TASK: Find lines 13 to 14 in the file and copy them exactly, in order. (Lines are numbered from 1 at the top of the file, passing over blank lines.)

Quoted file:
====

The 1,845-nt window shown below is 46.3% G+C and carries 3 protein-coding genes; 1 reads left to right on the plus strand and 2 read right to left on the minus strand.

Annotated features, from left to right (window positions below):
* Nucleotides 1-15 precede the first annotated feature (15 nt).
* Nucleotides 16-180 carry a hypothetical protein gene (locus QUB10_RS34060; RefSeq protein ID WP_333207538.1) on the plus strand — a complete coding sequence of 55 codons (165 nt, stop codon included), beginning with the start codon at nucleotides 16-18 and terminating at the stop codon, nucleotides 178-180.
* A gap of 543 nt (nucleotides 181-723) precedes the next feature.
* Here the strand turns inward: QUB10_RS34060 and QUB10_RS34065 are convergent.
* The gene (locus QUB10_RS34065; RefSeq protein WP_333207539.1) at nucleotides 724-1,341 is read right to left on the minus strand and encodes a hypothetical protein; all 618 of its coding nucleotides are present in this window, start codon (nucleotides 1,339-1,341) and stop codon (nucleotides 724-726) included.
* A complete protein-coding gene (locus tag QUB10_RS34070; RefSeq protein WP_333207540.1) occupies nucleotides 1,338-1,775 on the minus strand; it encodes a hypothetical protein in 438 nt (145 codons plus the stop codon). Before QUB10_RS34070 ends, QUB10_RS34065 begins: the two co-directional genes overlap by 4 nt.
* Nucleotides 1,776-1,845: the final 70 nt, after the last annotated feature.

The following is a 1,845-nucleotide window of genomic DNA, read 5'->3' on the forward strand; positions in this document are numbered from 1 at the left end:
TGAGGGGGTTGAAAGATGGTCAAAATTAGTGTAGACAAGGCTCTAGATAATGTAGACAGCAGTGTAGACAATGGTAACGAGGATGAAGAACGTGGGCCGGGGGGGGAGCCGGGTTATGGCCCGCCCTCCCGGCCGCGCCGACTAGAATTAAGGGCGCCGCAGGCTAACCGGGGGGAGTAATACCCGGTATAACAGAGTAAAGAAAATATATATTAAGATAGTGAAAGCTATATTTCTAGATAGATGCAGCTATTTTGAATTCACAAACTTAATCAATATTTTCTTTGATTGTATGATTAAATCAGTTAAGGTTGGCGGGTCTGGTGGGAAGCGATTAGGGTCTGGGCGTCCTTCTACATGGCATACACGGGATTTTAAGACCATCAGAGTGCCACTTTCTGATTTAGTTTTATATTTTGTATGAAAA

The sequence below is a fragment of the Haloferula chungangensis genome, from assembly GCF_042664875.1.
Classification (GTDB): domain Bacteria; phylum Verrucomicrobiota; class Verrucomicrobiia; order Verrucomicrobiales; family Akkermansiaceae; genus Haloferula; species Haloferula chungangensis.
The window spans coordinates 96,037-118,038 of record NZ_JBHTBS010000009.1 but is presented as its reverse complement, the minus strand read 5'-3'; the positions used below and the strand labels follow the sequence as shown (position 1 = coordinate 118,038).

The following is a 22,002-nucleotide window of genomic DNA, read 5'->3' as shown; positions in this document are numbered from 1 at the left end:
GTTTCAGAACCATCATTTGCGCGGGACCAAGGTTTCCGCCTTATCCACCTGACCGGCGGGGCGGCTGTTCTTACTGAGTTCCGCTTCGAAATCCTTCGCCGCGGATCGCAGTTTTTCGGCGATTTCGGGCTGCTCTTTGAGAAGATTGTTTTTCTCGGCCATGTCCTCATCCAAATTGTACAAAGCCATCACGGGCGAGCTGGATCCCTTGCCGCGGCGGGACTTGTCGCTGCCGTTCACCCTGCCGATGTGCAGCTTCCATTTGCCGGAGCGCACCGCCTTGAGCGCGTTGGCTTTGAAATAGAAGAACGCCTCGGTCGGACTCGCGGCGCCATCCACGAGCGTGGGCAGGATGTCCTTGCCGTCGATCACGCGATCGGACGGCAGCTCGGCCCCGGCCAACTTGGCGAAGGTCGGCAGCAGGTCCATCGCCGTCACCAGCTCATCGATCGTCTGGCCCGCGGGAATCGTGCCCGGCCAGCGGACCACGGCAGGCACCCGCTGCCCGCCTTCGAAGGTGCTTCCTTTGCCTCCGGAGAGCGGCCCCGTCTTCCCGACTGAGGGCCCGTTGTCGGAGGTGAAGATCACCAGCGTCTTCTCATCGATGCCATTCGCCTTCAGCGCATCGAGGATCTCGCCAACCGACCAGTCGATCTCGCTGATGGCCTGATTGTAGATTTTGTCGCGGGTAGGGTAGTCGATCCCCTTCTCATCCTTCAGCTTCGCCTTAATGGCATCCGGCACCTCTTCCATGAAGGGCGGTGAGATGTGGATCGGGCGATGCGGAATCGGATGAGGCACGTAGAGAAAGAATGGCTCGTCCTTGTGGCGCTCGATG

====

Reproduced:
Classification (GTDB): domain Bacteria; phylum Verrucomicrobiota; class Verrucomicrobiia; order Verrucomicrobiales; family Akkermansiaceae; genus Haloferula; species Haloferula chungangensis.
The window spans coordinates 96,037-118,038 of record NZ_JBHTBS010000009.1 but is presented as its reverse complement, the minus strand read 5'-3'; the positions used below and the strand labels follow the sequence as shown (position 1 = coordinate 118,038).